P.S. Very cool about your reverse engineering experience, that sounds like my dream job ;-)



#17 RajG

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Posted 02 August 2020 - 09:03 AM

I've had fun trying to replicate old patents, which I've found on google patents. Some work well, others don't -  I suspect some inventors show broken designs to throw people off the scent. Another problem with very old patents is that they use obsolete glasses and replacements aren't always obvious.

 

Here are a couple that I've successfully replicated in OSLO EDU:

 

Pentax (Kobayashi) Cooke triplet, works well at 100mm focal length f/8, but doesn't scale well.

 

https://patentimages...5/US3486805.pdf

 

Herzberger & Hoadley 100mm focal length f5:

 

https://patentimages.../US2487873A.pdf

 

The first one is very good, use fluorite and N-SK16 for the middle element. I think this can be scaled up to about 250-400mm fl. Some examples use a glass with Abbe number 100.5, not sure what that is.

 

This last one is Herzberger's superachromat, 100mm focal length f/2.8. Too many surfaces for OSLO EDU. If you are able to replicate this, let me know how it works.

 

https://patentimages...2/US3395962.pdf


Edited by RajG, 02 August 2020 - 10:51 AM.

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#18 RajG

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Posted 02 August 2020 - 10:20 AM

Following up on my prior post, here's the Herzberger Hoadley #1 f/5 lens at the original 100mm fl & scaled up to 250mm fl. I adjusted the spacings slightly to make it work better. This is an awesome design. The 250 f/5 with a suitable field flattener would be a cool alternative to the popular WO Redcat 51.

 

100mm focal length version:

 

sml_gallery_326571_13982_6509.pngsml_gallery_326571_13982_37755.png

 

250mm focal length scaled version:

 

sml_gallery_326571_13982_28755.pngsml_gallery_326571_13982_24319.png

 

 

Attached File  Herzberger Hoadley 100 f5.len   831bytes   0 downloads

 

Attached File  Herzberger Hoadley 250 f5.len   653bytes   0 downloads

 


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#19 Ed Jones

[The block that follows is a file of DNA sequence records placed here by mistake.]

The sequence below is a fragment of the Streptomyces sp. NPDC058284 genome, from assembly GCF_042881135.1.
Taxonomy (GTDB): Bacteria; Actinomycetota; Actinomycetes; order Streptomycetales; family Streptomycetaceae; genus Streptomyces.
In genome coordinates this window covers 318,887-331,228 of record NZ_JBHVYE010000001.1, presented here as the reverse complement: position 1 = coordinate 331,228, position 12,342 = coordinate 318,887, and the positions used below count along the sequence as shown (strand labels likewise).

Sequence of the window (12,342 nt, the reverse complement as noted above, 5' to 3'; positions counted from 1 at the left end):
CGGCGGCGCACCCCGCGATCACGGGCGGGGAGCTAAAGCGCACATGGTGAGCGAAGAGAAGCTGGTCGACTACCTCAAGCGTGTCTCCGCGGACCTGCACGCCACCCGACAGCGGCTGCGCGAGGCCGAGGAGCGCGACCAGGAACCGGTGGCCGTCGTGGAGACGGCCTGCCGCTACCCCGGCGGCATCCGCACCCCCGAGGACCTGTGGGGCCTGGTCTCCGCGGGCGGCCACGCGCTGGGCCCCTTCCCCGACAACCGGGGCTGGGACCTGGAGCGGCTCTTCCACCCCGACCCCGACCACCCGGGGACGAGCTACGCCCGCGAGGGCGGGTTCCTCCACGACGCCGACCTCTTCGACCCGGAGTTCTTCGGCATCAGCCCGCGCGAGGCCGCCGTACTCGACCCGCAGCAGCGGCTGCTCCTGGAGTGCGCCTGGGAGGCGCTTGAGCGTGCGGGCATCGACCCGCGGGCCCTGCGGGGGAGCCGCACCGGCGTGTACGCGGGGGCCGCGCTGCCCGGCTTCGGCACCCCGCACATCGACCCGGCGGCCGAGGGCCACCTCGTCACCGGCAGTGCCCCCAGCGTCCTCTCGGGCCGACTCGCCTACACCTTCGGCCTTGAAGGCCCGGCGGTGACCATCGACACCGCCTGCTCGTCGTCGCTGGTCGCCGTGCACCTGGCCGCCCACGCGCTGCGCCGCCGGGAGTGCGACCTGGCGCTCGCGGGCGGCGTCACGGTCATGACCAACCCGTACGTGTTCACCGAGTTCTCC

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Posted 02 August 2020 - 11:21 AM

 

I'd like to see the design of the lens on the IPhone 11 Pro. Will Apple Care cover the replacement after you saw the lens in half?

  Well I never knew what cell phone they were used in but I think it might have voided the warranty. shocked.gif   We were never successful at getting into that market, however..  I'm surprised I still had a design on my computer, I would have bet they were all on 3.5 floppies and my computer has no such drive.  I'll attach it.

  Yea back in the hay day of projection TV US Precision Lens owned many patents on projection lenses and had more than half the TV market.  Enforcing our patents kept our lenses in TVs that nearly were all made overseas.

  Another tricky thing to reverse engineer were cemented doublets in optical designs and they didn't want them separated or destroyed if at all possible.  I could measure the thickness, paraxial BFL, and confocal distances (2) on a Zygo.  I couldn't know the thicknesses, internal curve or glass type but could get a reflection off the internal curve for confocal distances.  I had to set up multiple configurations linked correctly and the merit function if set up right would let Zemax solve for these unknowns, and least the glass indices at 633.  Yea them were the fun good ole days!

Here's one cell phone design, I know nothing else about it:

 

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  • Cell4.jpg